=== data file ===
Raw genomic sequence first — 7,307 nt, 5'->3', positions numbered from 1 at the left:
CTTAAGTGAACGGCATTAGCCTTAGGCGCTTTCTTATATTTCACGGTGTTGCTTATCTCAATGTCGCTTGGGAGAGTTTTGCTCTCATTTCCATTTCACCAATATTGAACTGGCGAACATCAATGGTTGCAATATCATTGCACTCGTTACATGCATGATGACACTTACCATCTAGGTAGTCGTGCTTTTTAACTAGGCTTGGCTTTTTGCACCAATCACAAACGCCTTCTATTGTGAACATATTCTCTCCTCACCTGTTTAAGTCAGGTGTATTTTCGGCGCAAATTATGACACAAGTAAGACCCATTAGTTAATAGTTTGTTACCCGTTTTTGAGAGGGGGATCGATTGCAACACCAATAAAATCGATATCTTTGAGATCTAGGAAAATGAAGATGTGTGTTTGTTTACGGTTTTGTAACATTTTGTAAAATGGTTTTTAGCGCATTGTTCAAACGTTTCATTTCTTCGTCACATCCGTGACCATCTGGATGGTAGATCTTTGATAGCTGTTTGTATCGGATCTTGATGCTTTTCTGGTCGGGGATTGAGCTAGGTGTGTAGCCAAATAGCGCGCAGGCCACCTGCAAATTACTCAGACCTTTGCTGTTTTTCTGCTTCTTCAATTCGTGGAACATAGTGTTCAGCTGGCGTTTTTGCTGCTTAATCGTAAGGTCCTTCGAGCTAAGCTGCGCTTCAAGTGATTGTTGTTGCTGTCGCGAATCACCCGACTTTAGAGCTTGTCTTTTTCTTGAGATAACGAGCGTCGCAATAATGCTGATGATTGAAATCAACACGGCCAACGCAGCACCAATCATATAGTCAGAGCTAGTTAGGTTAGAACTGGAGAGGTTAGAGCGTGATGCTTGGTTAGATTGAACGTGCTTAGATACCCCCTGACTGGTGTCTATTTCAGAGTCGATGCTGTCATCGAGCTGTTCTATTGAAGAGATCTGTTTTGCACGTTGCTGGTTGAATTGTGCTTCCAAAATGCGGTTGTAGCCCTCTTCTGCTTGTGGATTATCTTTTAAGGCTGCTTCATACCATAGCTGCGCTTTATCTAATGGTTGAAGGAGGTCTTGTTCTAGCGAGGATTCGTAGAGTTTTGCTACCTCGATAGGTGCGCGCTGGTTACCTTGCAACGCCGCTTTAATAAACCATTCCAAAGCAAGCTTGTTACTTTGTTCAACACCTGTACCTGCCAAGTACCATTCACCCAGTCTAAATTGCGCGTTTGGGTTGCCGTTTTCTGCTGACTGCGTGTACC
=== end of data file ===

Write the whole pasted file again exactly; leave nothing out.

Raw genomic sequence first — 7,307 nt, 5'->3', positions numbered from 1 at the left:
CTTAAGTGAACGGCATTAGCCTTAGGCGCTTTCTTATATTTCACGGTGTTGCTTATCTCAATGTCGCTTGGGAGAGTTTTGCTCTCATTTCCATTTCACCAATATTGAACTGGCGAACATCAATGGTTGCAATATCATTGCACTCGTTACATGCATGATGACACTTACCATCTAGGTAGTCGTGCTTTTTAACTAGGCTTGGCTTTTTGCACCAATCACAAACGCCTTCTATTGTGAACATATTCTCTCCTCACCTGTTTAAGTCAGGTGTATTTTCGGCGCAAATTATGACACAAGTAAGACCCATTAGTTAATAGTTTGTTACCCGTTTTTGAGAGGGGGATCGATTGCAACACCAATAAAATCGATATCTTTGAGATCTAGGAAAATGAAGATGTGTGTTTGTTTACGGTTTTGTAACATTTTGTAAAATGGTTTTTAGCGCATTGTTCAAACGTTTCATTTCTTCGTCACATCCGTGACCATCTGGATGGTAGATCTTTGATAGCTGTTTGTATCGGATCTTGATGCTTTTCTGGTCGGGGATTGAGCTAGGTGTGTAGCCAAATAGCGCGCAGGCCACCTGCAAATTACTCAGACCTTTGCTGTTTTTCTGCTTCTTCAATTCGTGGAACATAGTGTTCAGCTGGCGTTTTTGCTGCTTAATCGTAAGGTCCTTCGAGCTAAGCTGCGCTTCAAGTGATTGTTGTTGCTGTCGCGAATCACCCGACTTTAGAGCTTGTCTTTTTCTTGAGATAACGAGCGTCGCAATAATGCTGATGATTGAAATCAACACGGCCAACGCAGCACCAATCATATAGTCAGAGCTAGTTAGGTTAGAACTGGAGAGGTTAGAGCGTGATGCTTGGTTAGATTGAACGTGCTTAGATACCCCCTGACTGGTGTCTATTTCAGAGTCGATGCTGTCATCGAGCTGTTCTATTGAAGAGATCTGTTTTGCACGTTGCTGGTTGAATTGTGCTTCCAAAATGCGGTTGTAGCCCTCTTCTGCTTGTGGATTATCTTTTAAGGCTGCTTCATACCATAGCTGCGCTTTATCTAATGGTTGAAGGAGGTCTTGTTCTAGCGAGGATTCGTAGAGTTTTGCTACCTCGATAGGTGCGCGCTGGTTACCTTGCAACGCCGCTTTAATAAACCATTCCAAAGCAAGCTTGTTACTTTGTTCAACACCTGTACCTGCCAAGTACCATTCACCCAGTCTAAATTGCGCGTTTGGGTTGCCGTTTTCTGCTGACTGCGTGTACC